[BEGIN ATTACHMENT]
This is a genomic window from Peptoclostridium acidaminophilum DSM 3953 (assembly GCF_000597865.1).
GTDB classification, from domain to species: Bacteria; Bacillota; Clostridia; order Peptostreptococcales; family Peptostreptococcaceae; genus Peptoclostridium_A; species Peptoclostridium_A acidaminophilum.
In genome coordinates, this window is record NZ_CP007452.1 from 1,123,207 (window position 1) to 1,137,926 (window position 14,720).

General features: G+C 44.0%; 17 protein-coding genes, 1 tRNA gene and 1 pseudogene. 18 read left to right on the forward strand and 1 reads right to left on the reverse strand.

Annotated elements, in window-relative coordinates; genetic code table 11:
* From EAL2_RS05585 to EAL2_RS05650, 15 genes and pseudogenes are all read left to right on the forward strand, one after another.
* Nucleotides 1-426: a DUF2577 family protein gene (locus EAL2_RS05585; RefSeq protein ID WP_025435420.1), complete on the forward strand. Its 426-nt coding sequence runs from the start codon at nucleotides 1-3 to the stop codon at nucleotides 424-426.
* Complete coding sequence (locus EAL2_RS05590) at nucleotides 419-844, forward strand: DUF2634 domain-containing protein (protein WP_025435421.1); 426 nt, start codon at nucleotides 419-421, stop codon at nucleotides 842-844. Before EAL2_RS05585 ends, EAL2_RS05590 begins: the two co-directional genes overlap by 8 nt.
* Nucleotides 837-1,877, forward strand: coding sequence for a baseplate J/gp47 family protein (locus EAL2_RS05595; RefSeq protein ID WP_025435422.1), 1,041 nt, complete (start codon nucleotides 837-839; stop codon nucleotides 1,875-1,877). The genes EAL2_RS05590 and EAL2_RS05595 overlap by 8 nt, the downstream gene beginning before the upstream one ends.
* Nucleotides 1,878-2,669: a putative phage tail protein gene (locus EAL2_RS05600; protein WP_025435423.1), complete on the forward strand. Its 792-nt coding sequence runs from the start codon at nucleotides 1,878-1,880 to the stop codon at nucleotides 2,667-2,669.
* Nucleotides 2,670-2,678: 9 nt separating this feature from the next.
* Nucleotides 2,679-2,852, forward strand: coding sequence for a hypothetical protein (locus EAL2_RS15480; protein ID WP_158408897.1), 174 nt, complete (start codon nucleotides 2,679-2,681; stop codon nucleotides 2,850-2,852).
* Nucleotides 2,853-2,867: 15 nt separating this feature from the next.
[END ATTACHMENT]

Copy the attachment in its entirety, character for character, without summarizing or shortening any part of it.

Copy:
This is a genomic window from Peptoclostridium acidaminophilum DSM 3953 (assembly GCF_000597865.1).
GTDB classification, from domain to species: Bacteria; Bacillota; Clostridia; order Peptostreptococcales; family Peptostreptococcaceae; genus Peptoclostridium_A; species Peptoclostridium_A acidaminophilum.
In genome coordinates, this window is record NZ_CP007452.1 from 1,123,207 (window position 1) to 1,137,926 (window position 14,720).

General features: G+C 44.0%; 17 protein-coding genes, 1 tRNA gene and 1 pseudogene. 18 read left to right on the forward strand and 1 reads right to left on the reverse strand.

Annotated elements, in window-relative coordinates; genetic code table 11:
* From EAL2_RS05585 to EAL2_RS05650, 15 genes and pseudogenes are all read left to right on the forward strand, one after another.
* Nucleotides 1-426: a DUF2577 family protein gene (locus EAL2_RS05585; RefSeq protein ID WP_025435420.1), complete on the forward strand. Its 426-nt coding sequence runs from the start codon at nucleotides 1-3 to the stop codon at nucleotides 424-426.
* Complete coding sequence (locus EAL2_RS05590) at nucleotides 419-844, forward strand: DUF2634 domain-containing protein (protein WP_025435421.1); 426 nt, start codon at nucleotides 419-421, stop codon at nucleotides 842-844. Before EAL2_RS05585 ends, EAL2_RS05590 begins: the two co-directional genes overlap by 8 nt.
* Nucleotides 837-1,877, forward strand: coding sequence for a baseplate J/gp47 family protein (locus EAL2_RS05595; RefSeq protein ID WP_025435422.1), 1,041 nt, complete (start codon nucleotides 837-839; stop codon nucleotides 1,875-1,877). The genes EAL2_RS05590 and EAL2_RS05595 overlap by 8 nt, the downstream gene beginning before the upstream one ends.
* Nucleotides 1,878-2,669: a putative phage tail protein gene (locus EAL2_RS05600; protein WP_025435423.1), complete on the forward strand. Its 792-nt coding sequence runs from the start codon at nucleotides 1,878-1,880 to the stop codon at nucleotides 2,667-2,669.
* Nucleotides 2,670-2,678: 9 nt separating this feature from the next.
* Nucleotides 2,679-2,852, forward strand: coding sequence for a hypothetical protein (locus EAL2_RS15480; protein ID WP_158408897.1), 174 nt, complete (start codon nucleotides 2,679-2,681; stop codon nucleotides 2,850-2,852).
* Nucleotides 2,853-2,867: 15 nt separating this feature from the next.